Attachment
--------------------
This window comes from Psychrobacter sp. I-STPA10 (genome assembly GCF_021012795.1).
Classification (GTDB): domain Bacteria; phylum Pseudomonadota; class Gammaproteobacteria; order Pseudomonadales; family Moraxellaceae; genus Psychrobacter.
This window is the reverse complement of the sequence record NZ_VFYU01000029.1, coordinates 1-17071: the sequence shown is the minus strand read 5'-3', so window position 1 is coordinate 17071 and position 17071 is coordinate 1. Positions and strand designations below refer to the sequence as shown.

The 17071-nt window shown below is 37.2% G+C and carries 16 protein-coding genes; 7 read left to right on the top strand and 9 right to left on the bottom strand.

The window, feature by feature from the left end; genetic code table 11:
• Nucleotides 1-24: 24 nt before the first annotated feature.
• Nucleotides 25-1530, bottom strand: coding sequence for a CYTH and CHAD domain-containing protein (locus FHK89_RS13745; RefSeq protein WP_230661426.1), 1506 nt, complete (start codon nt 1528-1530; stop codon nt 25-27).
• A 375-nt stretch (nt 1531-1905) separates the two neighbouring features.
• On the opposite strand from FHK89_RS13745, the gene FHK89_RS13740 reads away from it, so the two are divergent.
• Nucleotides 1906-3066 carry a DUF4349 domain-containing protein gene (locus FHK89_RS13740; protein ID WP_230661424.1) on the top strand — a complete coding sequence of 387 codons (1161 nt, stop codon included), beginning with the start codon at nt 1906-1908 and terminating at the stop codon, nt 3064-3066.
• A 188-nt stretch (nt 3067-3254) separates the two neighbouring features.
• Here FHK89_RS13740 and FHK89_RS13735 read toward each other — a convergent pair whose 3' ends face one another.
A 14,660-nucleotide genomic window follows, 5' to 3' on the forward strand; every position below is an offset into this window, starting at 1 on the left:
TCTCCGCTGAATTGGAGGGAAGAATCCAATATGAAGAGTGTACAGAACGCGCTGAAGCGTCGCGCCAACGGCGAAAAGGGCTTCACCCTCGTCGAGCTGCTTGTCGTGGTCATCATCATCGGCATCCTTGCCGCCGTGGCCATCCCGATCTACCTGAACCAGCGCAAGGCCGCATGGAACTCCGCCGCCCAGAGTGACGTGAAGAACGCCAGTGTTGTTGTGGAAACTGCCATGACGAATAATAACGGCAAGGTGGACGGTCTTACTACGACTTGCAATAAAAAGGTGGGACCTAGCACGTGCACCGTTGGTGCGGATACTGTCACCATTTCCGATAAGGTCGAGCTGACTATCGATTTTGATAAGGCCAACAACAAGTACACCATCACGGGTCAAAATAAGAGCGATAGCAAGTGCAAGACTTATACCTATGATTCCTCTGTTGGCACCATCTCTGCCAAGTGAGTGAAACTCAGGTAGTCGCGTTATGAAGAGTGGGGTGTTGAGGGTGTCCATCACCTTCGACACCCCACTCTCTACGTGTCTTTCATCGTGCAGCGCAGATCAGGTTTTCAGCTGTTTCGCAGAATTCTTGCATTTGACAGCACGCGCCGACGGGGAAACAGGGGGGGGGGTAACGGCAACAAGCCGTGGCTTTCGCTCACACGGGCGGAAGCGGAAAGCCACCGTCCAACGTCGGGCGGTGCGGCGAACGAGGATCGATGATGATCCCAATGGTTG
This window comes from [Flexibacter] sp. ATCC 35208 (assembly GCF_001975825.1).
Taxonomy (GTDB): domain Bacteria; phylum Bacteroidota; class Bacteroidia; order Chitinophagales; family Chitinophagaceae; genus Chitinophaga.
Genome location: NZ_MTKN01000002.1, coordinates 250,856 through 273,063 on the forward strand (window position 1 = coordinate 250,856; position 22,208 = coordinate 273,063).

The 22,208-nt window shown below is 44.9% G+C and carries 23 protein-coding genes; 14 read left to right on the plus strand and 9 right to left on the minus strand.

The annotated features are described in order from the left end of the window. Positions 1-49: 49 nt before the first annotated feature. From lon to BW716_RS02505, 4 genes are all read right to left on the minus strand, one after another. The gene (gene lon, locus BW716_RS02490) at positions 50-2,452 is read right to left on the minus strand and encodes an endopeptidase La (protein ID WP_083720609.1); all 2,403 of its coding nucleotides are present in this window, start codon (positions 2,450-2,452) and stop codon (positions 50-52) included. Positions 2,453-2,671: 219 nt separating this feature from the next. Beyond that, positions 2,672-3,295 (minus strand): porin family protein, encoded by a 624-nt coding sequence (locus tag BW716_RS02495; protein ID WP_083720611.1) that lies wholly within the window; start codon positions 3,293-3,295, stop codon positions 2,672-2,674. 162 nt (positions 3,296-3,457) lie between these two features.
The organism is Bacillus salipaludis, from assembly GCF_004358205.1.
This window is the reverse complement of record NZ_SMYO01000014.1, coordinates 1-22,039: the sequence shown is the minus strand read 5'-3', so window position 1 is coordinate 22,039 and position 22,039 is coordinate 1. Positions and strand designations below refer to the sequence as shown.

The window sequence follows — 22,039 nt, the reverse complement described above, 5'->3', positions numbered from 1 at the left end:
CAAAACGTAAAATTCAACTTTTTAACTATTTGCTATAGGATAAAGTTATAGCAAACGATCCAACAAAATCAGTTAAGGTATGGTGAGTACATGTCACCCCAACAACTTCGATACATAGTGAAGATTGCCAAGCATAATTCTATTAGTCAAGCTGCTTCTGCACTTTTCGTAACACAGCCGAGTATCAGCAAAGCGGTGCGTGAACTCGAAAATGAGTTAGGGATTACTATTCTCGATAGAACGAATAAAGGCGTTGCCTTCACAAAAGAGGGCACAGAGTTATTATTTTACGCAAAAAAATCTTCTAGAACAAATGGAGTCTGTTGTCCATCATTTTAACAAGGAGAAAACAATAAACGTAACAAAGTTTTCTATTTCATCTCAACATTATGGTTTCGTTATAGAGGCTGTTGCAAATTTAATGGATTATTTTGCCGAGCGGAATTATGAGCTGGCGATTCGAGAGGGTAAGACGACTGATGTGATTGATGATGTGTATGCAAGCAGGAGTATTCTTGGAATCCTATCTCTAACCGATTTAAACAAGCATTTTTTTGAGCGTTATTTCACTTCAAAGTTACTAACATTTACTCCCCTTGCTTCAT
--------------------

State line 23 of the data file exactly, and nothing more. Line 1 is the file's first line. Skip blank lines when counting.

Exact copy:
CAAAACGTAAAATTCAACTTTTTAACTATTTGCTATAGGATAAAGTTATAGCAAACGATCCAACAAAATCAGTTAAGGTATGGTGAGTACATGTCACCCCAACAACTTCGATACATAGTGAAGATTGCCAAGCATAATTCTATTAGTCAAGCTGCTTCTGCACTTTTCGTAACACAGCCGAGTATCAGCAAAGCGGTGCGTGAACTCGAAAATGAGTTAGGGATTACTATTCTCGATAGAACGAATAAAGGCGTTGCCTTCACAAAAGAGGGCACAGAGTTATTATTTTACGCAAAAAAATCTTCTAGAACAAATGGAGTCTGTTGTCCATCATTTTAACAAGGAGAAAACAATAAACGTAACAAAGTTTTCTATTTCATCTCAACATTATGGTTTCGTTATAGAGGCTGTTGCAAATTTAATGGATTATTTTGCCGAGCGGAATTATGAGCTGGCGATTCGAGAGGGTAAGACGACTGATGTGATTGATGATGTGTATGCAAGCAGGAGTATTCTTGGAATCCTATCTCTAACCGATTTAAACAAGCATTTTTTTGAGCGTTATTTCACTTCAAAGTTACTAACATTTACTCCCCTTGCTTCAT